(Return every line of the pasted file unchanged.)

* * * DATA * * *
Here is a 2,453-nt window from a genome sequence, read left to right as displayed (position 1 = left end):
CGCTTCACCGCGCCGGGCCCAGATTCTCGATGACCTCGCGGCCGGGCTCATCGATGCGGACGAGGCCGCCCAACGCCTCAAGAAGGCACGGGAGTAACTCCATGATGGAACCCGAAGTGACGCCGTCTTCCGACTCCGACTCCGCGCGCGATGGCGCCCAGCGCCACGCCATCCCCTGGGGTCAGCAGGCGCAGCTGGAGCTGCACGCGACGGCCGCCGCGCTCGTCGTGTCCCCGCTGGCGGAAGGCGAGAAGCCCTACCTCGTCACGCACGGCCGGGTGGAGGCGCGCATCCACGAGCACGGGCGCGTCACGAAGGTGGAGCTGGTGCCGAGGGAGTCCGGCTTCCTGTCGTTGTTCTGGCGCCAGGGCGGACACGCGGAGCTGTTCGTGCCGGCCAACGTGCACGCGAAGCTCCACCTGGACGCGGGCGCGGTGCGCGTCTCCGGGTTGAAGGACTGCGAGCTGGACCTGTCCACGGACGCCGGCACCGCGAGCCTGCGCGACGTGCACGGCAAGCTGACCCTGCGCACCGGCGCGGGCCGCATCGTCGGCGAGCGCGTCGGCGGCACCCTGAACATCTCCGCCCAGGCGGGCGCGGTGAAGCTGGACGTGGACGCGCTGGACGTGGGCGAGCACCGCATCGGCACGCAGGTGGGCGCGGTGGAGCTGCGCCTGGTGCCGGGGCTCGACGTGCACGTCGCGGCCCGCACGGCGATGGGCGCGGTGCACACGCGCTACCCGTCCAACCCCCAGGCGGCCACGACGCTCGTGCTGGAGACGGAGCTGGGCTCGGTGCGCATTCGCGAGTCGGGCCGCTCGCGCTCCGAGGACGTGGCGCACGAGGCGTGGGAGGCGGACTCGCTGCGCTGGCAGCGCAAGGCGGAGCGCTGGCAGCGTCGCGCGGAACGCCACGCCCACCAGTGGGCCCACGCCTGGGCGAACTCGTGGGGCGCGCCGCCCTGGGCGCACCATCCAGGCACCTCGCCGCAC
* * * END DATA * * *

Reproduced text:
Here is a 2,453-nt window from a genome sequence, read left to right as displayed (position 1 = left end):
CGCTTCACCGCGCCGGGCCCAGATTCTCGATGACCTCGCGGCCGGGCTCATCGATGCGGACGAGGCCGCCCAACGCCTCAAGAAGGCACGGGAGTAACTCCATGATGGAACCCGAAGTGACGCCGTCTTCCGACTCCGACTCCGCGCGCGATGGCGCCCAGCGCCACGCCATCCCCTGGGGTCAGCAGGCGCAGCTGGAGCTGCACGCGACGGCCGCCGCGCTCGTCGTGTCCCCGCTGGCGGAAGGCGAGAAGCCCTACCTCGTCACGCACGGCCGGGTGGAGGCGCGCATCCACGAGCACGGGCGCGTCACGAAGGTGGAGCTGGTGCCGAGGGAGTCCGGCTTCCTGTCGTTGTTCTGGCGCCAGGGCGGACACGCGGAGCTGTTCGTGCCGGCCAACGTGCACGCGAAGCTCCACCTGGACGCGGGCGCGGTGCGCGTCTCCGGGTTGAAGGACTGCGAGCTGGACCTGTCCACGGACGCCGGCACCGCGAGCCTGCGCGACGTGCACGGCAAGCTGACCCTGCGCACCGGCGCGGGCCGCATCGTCGGCGAGCGCGTCGGCGGCACCCTGAACATCTCCGCCCAGGCGGGCGCGGTGAAGCTGGACGTGGACGCGCTGGACGTGGGCGAGCACCGCATCGGCACGCAGGTGGGCGCGGTGGAGCTGCGCCTGGTGCCGGGGCTCGACGTGCACGTCGCGGCCCGCACGGCGATGGGCGCGGTGCACACGCGCTACCCGTCCAACCCCCAGGCGGCCACGACGCTCGTGCTGGAGACGGAGCTGGGCTCGGTGCGCATTCGCGAGTCGGGCCGCTCGCGCTCCGAGGACGTGGCGCACGAGGCGTGGGAGGCGGACTCGCTGCGCTGGCAGCGCAAGGCGGAGCGCTGGCAGCGTCGCGCGGAACGCCACGCCCACCAGTGGGCCCACGCCTGGGCGAACTCGTGGGGCGCGCCGCCCTGGGCGCACCATCCAGGCACCTCGCCGCAC